The best partner is typically someone whose skills and approach are the polar opposite of yours. The first ensures the you are able to cover a lot more ground without additional employees. The second may create conflict, but it ll force you both to defend your business instincts and weed out lesser ideas before you waste resources.

2. Don t get discouraged.

Running a company isn t a goal — it s a long, winding road. Enjoy the process! Unless your goal is to cash out, and you ve got some built-in exit strategy, chances are you want a long-term entrepreneurial career. You will have ups, and you will have downs — possibly in the same week or even day. You will gain amazing clients and lose others for reasons fair and unfair. That s all part of having a business.

I ve yet to encounter a single business owner who s reached some grand, stable plateau beyond failure, disappointment and doubt. We all experience it. Instead of discouragement, focus on becoming more resilient, on learning how to handle stress productively.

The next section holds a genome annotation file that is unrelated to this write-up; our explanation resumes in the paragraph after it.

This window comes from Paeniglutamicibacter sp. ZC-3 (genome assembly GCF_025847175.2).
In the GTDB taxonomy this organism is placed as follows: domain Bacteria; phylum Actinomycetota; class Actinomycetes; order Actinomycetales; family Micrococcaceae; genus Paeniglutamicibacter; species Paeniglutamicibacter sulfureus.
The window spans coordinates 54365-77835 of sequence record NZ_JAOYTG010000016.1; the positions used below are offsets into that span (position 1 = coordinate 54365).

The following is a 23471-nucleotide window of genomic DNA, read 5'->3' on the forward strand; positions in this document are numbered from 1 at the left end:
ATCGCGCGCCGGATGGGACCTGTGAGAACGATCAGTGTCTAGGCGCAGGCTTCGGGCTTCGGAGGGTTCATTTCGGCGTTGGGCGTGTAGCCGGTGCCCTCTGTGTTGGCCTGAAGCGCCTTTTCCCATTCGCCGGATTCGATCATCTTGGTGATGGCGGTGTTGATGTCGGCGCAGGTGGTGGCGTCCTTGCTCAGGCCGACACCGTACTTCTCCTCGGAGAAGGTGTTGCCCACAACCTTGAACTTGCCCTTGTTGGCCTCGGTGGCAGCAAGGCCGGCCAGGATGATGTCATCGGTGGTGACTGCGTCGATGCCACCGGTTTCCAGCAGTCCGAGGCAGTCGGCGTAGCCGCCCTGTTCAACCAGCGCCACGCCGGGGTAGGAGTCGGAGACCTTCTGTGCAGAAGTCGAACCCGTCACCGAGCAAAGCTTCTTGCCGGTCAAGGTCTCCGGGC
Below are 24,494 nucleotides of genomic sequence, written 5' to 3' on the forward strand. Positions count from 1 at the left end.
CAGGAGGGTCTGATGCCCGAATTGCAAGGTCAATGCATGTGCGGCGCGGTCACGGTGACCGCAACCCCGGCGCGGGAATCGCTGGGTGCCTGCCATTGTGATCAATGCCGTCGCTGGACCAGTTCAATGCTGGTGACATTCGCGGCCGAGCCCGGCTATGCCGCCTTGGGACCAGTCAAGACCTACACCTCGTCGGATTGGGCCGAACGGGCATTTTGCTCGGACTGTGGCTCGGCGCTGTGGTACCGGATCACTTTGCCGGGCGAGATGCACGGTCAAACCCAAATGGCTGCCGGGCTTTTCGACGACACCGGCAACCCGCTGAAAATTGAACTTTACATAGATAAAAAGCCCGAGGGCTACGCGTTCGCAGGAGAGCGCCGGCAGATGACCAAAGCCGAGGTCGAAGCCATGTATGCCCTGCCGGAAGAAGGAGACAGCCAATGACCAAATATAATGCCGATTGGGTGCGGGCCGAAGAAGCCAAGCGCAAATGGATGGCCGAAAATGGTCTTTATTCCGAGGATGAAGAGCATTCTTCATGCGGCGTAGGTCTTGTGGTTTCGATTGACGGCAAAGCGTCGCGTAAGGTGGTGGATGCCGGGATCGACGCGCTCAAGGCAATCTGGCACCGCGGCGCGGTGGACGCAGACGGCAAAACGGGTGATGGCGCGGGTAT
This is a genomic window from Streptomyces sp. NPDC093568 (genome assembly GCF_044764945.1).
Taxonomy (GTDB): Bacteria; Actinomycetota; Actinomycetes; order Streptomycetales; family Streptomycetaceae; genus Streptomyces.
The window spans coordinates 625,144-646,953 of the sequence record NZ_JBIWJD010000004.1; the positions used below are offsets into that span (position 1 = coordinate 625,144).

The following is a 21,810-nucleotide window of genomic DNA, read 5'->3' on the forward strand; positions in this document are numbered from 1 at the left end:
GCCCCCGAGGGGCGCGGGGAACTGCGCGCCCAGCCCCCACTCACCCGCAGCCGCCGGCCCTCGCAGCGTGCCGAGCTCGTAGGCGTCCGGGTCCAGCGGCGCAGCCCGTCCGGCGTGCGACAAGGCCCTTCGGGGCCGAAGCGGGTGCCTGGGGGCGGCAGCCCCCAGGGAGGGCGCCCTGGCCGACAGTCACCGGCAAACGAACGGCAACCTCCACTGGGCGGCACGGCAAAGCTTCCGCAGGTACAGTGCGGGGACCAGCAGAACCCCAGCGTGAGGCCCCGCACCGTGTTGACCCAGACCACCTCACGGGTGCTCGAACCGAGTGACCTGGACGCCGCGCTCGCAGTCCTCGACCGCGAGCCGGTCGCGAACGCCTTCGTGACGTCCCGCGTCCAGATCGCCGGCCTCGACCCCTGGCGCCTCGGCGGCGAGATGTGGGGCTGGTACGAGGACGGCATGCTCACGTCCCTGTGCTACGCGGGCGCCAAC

3. Don t forget why you wanted to start a business in the first place.

Whether it s following a passion or having more control over your time to devote to family, always remember why you started down this road in the first place. It s easy to get carried away and forget what it was you wanted from your own business. I, for example, was driven by quality-of-life factors, especially time off for my other passion — travel. At times, temporary sacrifice may be truly necessary, but it pays to be conscious of when you re in danger of permanently shelving the very thing you wanted most.